Counterproposals – when overseas deals become complicated

I recently wrote about the elements of law and practice of international trade which together bring about a binding deal. In clear terms, the elements of a valid offer, and those of a valid acceptance according to CISG (the UN Convention on the International Sales of Goods, our legal reference for the subject). See previous articles.

In short, the offer must be specific in respect to the addressee and the goods it refers to. It does not require immediate attention to quantity and price, but a reference for their determination. The valid acceptance takes place with clear assent of the terms of the offer, within its deadline.

But what if the addressee does not agree in full to the content of the received offer? What to do in practical terms, what consequences to draw from any such response, and on top of this, any hint on rules of international trade that apply?

Based upon valid CISG terms, the addressee’s suggestion of deviation from what has been proposed, if in respect to: pricing, payment terms, quality, quantity, place/time for delivery, liability, or dispute resolution will be deemed as a counterproposal, and consequently will cause the formal rejection of the prior offer, even if done unwillingly.

Such elements are indeed classified as material by CISG, and their modification is forcibly interpreted as a new proposal. Then, the only remedy for such rejection is to rely on the offeror’s unequivocal acceptance of the counterproposal, otherwise the deal is broken.

As a way of exception, the addressee’s reply on terms that may deviate from or add to the prior offer without however touching the material elements above, (a) is effectively deemed as an acceptance to the offer, if the offeror does not so object to them in due time (see here a lighter standard), and (b) the terms of the prior offer will be deemed complemented by the addressee’s new terms, forming a contract.

My take: often a negligent response to an offer will cause unexpected results. A reply to an offer must be purposedly crafted to avoid them. The addressee must review each point of the offer and check his willingness to accept them as proposed, or take the risk to repropose them (a) on grounds that may add or change non-material points to the offer, causing its full acceptance but including the new terms, or (b) on grounds that may add or change material points to the offer, causing its rejection and replacement by the addressee’s counterproposal, with all consequences it may entail.

Establishing binding commitments in overseas transactions

In my practice as a lawyer in international trade, few matters are more underrated than knowing when an overseas binding commitment is effectively concluded. How is it formed and when is it enforceable?

Setting up the stage, a valid and effective binding commitment is an obligation: a transaction that entered the “legal realm”, which means it exists, is confirmed by the rules of the system and produces legal effects. It is non-discretionary, as it may be enforced by the same system without a party’s objection, and its breach without fix leads to payable damages.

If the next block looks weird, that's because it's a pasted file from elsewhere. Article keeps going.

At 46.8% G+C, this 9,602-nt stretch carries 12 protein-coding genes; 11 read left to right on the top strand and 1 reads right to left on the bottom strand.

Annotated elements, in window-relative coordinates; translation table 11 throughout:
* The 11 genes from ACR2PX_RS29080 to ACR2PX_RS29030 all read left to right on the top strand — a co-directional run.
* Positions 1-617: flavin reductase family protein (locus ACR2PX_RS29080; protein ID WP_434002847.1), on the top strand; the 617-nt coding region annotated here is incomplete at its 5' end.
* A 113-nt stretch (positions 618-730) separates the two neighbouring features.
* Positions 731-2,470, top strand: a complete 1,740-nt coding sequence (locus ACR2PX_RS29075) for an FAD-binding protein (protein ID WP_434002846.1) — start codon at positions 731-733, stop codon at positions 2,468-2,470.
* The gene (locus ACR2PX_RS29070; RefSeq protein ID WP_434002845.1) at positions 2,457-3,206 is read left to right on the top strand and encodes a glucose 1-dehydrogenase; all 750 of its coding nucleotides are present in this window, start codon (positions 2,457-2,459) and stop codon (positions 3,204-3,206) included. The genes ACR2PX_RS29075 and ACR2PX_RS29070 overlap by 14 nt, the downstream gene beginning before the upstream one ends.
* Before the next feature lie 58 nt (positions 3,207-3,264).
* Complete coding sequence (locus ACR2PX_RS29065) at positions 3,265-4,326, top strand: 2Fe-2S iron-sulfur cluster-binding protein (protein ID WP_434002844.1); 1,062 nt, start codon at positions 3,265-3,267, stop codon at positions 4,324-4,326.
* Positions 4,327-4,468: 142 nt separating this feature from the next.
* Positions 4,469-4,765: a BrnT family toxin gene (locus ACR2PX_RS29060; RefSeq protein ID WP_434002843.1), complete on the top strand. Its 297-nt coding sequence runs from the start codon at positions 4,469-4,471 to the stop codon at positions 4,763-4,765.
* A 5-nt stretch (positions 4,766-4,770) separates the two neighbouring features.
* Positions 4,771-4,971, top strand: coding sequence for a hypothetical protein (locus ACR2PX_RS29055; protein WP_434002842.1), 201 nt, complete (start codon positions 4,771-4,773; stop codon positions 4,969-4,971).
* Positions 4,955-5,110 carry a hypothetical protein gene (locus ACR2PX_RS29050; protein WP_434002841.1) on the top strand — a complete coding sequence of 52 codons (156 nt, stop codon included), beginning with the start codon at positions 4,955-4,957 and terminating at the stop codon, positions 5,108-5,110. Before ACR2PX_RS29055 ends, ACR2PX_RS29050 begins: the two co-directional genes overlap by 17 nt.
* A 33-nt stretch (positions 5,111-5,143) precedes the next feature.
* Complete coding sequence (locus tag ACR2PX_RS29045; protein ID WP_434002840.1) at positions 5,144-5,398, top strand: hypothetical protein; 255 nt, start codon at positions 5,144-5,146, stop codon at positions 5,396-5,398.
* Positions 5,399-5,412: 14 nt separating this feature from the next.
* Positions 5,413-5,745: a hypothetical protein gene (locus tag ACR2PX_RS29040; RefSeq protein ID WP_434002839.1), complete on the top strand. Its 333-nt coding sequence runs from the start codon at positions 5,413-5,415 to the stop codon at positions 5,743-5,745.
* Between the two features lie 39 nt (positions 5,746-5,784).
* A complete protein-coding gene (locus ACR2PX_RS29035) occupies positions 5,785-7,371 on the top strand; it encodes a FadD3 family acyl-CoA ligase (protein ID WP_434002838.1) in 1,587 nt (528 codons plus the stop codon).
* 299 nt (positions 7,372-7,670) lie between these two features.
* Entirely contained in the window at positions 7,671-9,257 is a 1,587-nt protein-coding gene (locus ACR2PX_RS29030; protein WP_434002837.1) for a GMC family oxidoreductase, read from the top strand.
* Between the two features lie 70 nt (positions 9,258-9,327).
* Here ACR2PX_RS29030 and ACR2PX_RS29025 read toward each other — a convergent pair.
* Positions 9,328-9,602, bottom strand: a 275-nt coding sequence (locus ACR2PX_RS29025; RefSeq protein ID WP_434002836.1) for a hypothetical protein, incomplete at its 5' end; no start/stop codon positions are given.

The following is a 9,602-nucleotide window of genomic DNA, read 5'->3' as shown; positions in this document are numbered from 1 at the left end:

As paradoxical as it seems, most entrepreneurs do not know with clarity the elements that trigger the binding commitment to supply and to purchase at international level, lest the implications of turning back from an already accepted proposal.

This risk is often reflected in the rather chaotic process of transmission and acceptance of an offer. A key element for those involved in trade, understanding the rationale of a binding offer saves resources, reputation, and credibility, true currencies of international business.

In my experience, the best approach is to first understand when we have a valid offer, and second, when we have its valid acceptance.

We will use the CISG as key legal reference for this analysis (the UN Convention for the International Sales of Goods – please check my last article clarifying the broad application of CISG in international trade).

An offer, to be valid and effective, (a) must have been addressed to a specific person or persons, (b) must indicate the goods it refers to, (b) must, at least and implicitly, make a provision for determining the goods’ quantity and price – for example by referencing trade usages or authoritative third parties such as a commodity exchange, and (d) must have reached the counterparty. It does not require quality information neither will it require specific forms or signatures, save for rare exceptions.

A valid and effective acceptance of an offer consists of (a) the counterparty’s statement indicating assent to the offer – this may include performing an act towards the offer, such as paying the price (buyer’s assent), or signalling start of goods’ production (seller’s assent) and (b) that such assent is provided within the deadline proposed, when applicable. A counterparty’s silence is not deemed as an acceptance. 

Note that a party can revoke an offer pending the counterparty’s acceptance if the offer does not provide a fixed time for the counterparty to accept it.

The formation and conclusion of the international sale is a rich subject that also leads to controversial aspects and additional points of attention, including that of who in the company has the mandate to close deals, and additional risks associated with counterproposals and partial acceptance. More to come in the next article.

My take for today: international trade law leans towards a practical approach to proposals and tends to favour commercial usage and the conclusion of the potential deal. Subtle and non-formal communication prevails over form and procedure. Extra care is therefore required from entrepreneurs in overseas commercial mail exchange – these may quickly become binding commitments should key elements of goods, price and quantities be present in the communication.